One of the MBA's charitable aims is to communicate the knowledge gained from research to the public. We can help journalists with questions on marine biological research and marine life in general.

One of the MBA's charitable aims is to communicate the knowledge gained from research to the public. We can help journalists with questions on marine biological research and marine life in general.

Speak to an expert

The MBA is able to draw on its large membership for expert comment on a range of marine issues. In addition, MBA staff based in Plymouth have expertise in a number of areas including:

  • Ocean acidification
  • Ecology and conservation of marine top predators
  • Climate change, biodiversity and marine ecosystems
  • Pollution
  • Non-native species
  • Marine policy
  • Marine conservation and marine protected areas
  • Education and Ocean Literacy
  • Marine Data Archive​

In the first instance, please contact the MBA Communications Officer

Communications Office

Communications Officer Guy Baker

Telephone: +44(0)1752 426239 or +44(0)7876 831267

If you are looking for images of marine life, please contact the Communications Officer

Background (notes for editors)

The Marine Biological Association (MBA) is a professional body for marine scientists with some 1,400 members world-wide. Since 1884 the MBA has established itself as a leading marine biological research organization contributing to the work of several Nobel Laureates and over 170 Fellows of the Royal Society. In 2013, the MBA was awarded a Royal Charter in recognition of its long and eminent history and its status within the field of marine biology.  The award strengthens the Association’s role in promoting marine biology as a discipline and in representing the interests of the marine biological community.

The rise in ocean plastics evidenced from 60 years of data

Scientists at the Marine Biological Association and the University of Plymouth are first to confirm a significant increase in open-ocean plastics in recent decades.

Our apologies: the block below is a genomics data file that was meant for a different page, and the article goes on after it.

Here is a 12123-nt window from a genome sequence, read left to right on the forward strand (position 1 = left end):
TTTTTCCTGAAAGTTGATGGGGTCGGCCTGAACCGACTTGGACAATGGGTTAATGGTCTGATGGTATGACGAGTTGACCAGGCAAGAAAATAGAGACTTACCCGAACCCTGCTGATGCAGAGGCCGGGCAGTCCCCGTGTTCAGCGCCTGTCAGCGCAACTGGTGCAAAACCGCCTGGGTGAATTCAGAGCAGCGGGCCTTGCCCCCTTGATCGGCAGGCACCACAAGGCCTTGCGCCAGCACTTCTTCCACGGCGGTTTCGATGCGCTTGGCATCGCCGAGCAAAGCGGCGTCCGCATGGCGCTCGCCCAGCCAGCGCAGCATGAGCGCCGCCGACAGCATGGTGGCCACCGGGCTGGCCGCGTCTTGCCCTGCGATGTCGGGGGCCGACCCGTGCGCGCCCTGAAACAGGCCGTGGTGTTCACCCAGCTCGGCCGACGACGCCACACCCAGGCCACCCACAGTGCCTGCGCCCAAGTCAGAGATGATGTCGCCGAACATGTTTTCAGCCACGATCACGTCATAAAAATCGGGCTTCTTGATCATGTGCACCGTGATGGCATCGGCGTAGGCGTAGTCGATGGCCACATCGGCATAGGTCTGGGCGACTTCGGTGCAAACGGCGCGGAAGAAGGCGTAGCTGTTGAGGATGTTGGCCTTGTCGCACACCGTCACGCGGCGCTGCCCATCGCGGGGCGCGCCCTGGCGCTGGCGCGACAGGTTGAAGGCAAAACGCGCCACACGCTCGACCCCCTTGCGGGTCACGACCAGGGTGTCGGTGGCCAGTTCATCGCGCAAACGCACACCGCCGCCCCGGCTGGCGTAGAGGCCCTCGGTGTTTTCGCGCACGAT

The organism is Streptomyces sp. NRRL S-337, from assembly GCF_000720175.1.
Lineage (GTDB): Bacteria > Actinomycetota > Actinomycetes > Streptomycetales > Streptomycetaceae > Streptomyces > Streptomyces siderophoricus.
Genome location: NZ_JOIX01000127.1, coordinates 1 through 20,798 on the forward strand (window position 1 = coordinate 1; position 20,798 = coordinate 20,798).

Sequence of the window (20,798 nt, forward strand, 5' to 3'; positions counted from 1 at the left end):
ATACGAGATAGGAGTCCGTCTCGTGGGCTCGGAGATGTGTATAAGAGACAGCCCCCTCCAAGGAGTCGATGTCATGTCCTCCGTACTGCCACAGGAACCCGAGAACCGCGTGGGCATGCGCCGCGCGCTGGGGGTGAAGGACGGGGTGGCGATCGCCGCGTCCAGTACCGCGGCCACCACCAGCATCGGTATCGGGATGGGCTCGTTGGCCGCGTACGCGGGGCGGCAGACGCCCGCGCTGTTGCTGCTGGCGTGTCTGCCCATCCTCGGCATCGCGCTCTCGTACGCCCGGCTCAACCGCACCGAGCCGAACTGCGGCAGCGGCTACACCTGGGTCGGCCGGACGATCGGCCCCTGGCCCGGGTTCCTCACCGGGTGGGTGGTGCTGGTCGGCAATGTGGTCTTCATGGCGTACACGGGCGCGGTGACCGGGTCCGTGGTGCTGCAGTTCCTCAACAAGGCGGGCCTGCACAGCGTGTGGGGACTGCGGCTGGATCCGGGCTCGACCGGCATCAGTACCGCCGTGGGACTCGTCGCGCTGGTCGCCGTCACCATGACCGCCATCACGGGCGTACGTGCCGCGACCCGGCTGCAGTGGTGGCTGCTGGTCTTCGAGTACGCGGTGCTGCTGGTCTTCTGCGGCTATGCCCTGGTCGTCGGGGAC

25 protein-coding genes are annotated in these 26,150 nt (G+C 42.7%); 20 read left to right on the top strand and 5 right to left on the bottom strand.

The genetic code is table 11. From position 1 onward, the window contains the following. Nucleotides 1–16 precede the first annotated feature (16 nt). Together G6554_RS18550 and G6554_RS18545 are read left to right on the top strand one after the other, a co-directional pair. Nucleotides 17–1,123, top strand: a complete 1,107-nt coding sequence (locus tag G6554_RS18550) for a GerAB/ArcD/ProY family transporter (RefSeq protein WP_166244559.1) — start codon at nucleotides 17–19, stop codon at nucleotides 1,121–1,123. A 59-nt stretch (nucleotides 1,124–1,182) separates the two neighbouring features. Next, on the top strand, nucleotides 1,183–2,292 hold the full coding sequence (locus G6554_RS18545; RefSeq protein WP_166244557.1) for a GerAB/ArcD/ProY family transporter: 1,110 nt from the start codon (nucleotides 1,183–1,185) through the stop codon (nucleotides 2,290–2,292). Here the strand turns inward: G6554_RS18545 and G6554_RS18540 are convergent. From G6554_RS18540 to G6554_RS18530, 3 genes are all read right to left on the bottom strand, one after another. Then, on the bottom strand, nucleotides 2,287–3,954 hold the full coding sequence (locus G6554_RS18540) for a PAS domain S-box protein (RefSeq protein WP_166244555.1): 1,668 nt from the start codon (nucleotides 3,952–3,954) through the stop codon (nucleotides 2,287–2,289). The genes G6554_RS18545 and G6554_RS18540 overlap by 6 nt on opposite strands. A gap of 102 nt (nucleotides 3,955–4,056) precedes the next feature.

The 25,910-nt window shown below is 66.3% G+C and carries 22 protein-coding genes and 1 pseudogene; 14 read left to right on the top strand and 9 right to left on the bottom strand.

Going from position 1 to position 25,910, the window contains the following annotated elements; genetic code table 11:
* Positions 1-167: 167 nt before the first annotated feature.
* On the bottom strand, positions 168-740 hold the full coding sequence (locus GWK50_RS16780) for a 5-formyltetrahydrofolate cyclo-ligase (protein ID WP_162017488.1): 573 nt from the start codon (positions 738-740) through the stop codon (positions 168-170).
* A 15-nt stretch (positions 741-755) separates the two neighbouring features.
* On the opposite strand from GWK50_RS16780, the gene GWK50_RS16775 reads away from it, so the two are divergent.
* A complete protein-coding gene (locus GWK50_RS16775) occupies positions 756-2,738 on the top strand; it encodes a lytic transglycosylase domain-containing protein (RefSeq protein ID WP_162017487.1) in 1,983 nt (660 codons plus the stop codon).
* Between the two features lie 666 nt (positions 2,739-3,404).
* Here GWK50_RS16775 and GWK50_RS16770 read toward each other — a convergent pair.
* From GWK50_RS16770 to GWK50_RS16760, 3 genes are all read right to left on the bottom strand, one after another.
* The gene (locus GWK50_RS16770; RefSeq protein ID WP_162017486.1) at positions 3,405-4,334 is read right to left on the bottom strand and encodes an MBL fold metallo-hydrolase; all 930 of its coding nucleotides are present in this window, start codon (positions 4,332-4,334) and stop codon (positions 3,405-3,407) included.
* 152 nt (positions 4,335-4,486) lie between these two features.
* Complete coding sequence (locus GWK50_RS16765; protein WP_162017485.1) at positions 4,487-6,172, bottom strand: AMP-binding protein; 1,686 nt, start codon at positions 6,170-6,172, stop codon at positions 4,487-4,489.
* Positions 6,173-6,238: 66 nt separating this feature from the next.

Plastics threaten the ocean environment with impacts on marine organisms, economies and human wellbeing. In a research paper published today in the journal Nature Communications, researchers present 60 years of data collected over 6.5 million nautical miles from the North Atlantic, showing a significant increase in larger plastic items such as bags, rope and netting (macroplastics) from 1957 to 2016.

Published 16 April 2019


Marine heatwaves threaten global biodiversity

Extreme weather events occur in the oceans as well as the atmosphere. Marine heatwaves – periods of anomalously high temperatures – are increasing in frequency, with 54% more heatwave days per year from 1987–2016, than from 1925–1954, yet their impacts on species and ecosystems are poorly known.

Published 4 March 2019


Massive biological shifts in the global ocean

A new study shows how a warming ocean has led to unprecedented marine biological changes at the global level over the last decade, and that future changes will be stronger and have more severe effects on the living marine resources that we rely on.

Only a tiny fraction of the ocean is currently monitored for the effects of climate change, which limits our capability to predict its implications for marine biodiversity. Now, using a new model, a European-led, international team of marine scientists—including scientists from the Marine Biological Association (MBA), University of Plymouth and Plymouth Marine Laboratory (PML)—explains changes in marine communities on a global scale, and predicts that the increase in temperature will lead to major biological changes in the marine realm.

Published 25 February 2019